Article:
In the episode where the characters are looking at old photographs, we have the last conversation Doña Florinda had with her husband. It is played rather comedically, with him talking using Quico's maneirisms, like "¡Cállate, cállate que me desesperas!", which he says before he leaves to die in his job. Then, you realize that the last freaking thing he said to his wife was shouting at her to shut up. You feel like a jackass for laughing at this scene right after that.
It doesn't help that right away she tells baby Quico that she has the feeling they're not gonna see him ever again. As if understanding, Quico leans against his craddle to cry the way he always does.
If we go to the tie-in books, we have El Chavo describing how nobody wanted to adopt him in the Orphanage of Fear, and by the end how El Chavo finds Jaimito the mailman dead in his apartment, having passed away of old age. He at first can barely understand what happened, believing that he's just sleeping; then he realizes the truth and naively thinks "Well, Mr. Jaimito always said he was tired... now he can sleep and no one will disturb him, ever."
Thankfully the animated adaptation ignores that event and Jaimito is alive and well, still finding ways to avoid work
It does become a Heartwarming Moment when Chavo and Chilidrina end up seeing each other again after everyone one leaves and chuckle at the insanity of the situation before running into each other's arms, with Chilidrina in tears of happiness.
It sadly becomes a big tearjerker due to Harsher in Hindsight, due to how sour the relationship between Roberto Gómez Bolaños and María Antonieta de las Nieves in 2003 fighting over the rights of La Chilidrina.
One can get a bit teary-eyed when learning how the relationships between Chespirito and Carlos Villagrán and María Antonieta de las Nieves became, due to rights over the characters. It does become less tearjerking after reading up that the other cast members were all on good terms with Chespirito, and Villagrán himself eventually reconcilied with Chespirito's widow and fellow cast member Florinda Meza after Chespirito's death.
The real life death of Ramon Valdez in 1988, who played Don Ramon (who was arguably the most popular character in the show, although he had left in 1981). Most fans agree that the show was never the same without him.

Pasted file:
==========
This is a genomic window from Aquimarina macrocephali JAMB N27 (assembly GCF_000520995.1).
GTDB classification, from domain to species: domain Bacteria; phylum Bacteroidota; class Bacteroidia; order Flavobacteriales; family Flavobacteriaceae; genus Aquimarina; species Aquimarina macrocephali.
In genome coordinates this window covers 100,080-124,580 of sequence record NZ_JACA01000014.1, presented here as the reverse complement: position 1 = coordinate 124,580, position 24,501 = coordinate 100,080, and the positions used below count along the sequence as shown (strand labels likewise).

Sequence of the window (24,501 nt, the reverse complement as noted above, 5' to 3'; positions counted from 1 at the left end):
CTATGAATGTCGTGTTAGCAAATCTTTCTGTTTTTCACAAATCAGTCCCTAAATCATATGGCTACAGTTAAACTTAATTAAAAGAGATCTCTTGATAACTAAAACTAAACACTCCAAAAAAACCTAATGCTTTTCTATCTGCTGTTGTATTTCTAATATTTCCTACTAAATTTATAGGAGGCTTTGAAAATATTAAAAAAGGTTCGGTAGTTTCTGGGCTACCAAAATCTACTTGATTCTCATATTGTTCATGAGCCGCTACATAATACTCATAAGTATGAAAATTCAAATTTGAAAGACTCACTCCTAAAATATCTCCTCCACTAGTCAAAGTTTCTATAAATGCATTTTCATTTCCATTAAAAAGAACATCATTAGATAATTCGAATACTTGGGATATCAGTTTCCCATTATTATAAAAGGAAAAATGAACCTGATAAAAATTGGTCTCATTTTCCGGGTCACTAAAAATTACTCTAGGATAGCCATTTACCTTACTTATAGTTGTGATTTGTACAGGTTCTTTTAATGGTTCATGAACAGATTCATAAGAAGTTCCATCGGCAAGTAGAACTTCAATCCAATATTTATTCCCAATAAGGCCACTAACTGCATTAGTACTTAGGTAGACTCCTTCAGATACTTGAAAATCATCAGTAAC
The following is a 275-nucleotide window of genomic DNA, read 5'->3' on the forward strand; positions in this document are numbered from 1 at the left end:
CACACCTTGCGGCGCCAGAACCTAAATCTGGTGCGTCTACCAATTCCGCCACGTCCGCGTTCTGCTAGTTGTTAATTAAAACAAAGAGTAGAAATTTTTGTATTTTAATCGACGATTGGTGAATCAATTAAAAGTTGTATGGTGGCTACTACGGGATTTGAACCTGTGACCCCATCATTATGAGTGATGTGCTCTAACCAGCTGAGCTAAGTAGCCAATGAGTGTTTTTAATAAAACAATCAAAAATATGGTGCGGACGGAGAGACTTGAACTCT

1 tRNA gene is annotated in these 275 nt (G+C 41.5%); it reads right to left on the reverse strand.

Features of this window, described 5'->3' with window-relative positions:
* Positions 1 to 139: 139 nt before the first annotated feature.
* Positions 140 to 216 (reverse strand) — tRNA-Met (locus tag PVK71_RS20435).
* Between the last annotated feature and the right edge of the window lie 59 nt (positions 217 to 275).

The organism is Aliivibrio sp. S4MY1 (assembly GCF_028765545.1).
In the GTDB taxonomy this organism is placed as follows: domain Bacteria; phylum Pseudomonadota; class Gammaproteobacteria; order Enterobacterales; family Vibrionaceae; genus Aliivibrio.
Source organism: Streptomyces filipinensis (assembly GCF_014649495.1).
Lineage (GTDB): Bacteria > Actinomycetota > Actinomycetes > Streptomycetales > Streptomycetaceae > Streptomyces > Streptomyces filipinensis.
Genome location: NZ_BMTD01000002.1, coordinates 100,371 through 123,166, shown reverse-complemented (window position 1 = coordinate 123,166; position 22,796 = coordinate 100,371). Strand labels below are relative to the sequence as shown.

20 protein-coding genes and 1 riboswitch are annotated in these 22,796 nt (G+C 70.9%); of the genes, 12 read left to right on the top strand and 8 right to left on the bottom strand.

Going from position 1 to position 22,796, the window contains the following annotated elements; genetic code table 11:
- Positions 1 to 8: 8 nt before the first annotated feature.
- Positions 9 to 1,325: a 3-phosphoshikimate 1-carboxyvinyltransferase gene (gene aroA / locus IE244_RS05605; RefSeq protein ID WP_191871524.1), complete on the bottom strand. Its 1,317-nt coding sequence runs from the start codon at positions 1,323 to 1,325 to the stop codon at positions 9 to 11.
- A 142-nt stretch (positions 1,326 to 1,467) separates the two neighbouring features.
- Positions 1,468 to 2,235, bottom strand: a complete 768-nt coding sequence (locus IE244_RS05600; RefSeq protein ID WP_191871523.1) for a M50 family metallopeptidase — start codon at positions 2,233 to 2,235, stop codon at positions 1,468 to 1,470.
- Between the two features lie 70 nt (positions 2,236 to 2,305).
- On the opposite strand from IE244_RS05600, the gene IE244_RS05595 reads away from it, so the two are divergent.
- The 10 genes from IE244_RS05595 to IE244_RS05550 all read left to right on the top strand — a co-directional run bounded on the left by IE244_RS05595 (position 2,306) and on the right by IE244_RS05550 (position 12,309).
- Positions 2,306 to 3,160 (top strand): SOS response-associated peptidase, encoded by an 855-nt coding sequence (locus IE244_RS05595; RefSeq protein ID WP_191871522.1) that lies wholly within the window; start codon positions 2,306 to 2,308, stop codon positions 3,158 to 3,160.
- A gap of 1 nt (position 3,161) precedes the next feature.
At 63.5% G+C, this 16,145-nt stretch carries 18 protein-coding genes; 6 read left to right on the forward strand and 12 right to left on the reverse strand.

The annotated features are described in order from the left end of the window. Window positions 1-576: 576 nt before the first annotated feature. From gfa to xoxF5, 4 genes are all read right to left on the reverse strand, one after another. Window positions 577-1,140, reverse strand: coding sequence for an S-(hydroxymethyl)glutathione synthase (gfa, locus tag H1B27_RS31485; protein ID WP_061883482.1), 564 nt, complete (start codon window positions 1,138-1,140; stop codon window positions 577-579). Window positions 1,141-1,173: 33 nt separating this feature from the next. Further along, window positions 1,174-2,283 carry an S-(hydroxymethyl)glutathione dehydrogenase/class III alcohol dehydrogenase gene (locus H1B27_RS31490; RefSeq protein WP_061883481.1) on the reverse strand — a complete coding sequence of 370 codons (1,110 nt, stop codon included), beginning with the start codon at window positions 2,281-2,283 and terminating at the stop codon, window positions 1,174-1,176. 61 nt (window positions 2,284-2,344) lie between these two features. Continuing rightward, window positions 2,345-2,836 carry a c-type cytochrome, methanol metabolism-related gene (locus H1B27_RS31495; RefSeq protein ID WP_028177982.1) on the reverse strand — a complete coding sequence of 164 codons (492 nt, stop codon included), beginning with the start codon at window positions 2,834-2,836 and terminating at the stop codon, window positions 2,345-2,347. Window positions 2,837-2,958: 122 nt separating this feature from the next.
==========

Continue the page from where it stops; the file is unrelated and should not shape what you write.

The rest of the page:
The same could be said for the passings of Angelines Fernández (Doña Clotilde "la Bruja del 71"), and Raúl 'Chato' Padilla (Jaimito the cartero), both in 1994, Horacio Gómez Bolaños (Chespirito's brother, who played Godinez), in 1999, and Rubén Aguirre (who played Profesor Jirafales), in 2016.
Of course, the death of Chespirito himself in 2014 may be the ultimate tearjerker, and probably makes all of the series' sad moments worse.
At Quico's birthday, El Chavo steals some sandwiches and puts them into a bag. Later, Quico wishes for no one to come to his next birthday to have all the cake for himself; Doña Florinda (who, it should be noted, usually goes along with his son's Upper-Class Twit moments) is hurt by this, and tells him he should wish for the opposite, for them to learn how to share. When Quico wonders whether learning to share is difficult, the following scene shows El Chavo giving half the sandwiches to Don Ramón, who in return gives El Chavo a drink. Despite his poverty, El Chavo was perfectly capable of sharing whatever he had with those in need.
Also qualifying In-Universe, every time El Chavo reminds people of his poverty or that he hardly ever eats.
In a episode from the last seasons, Doña Clotilde buys lollipops for the children, but Ñoño surprisingly come to the vencidad, leaving El Chavo without one. He tries to hide, but he clearly wanted one. In the next scene, Doña Clotilde arrives in the vencidad and quickly gives two lolipops to El Chavo, compensating for what happened early. Then Ñoño arrives again in the vencidad with a guilty face. El Chavo takes a look at him and asks if he wants a lollipop, then Ñoño, revealing a lollipop he was keeping in his clothes, says the same, offering his lollipop too. Both start to smile and they give a big and long hug. This becomes a huge tearjerk moment when starts to play a heartwarming soundtrack and Ñoño starts to cry for real.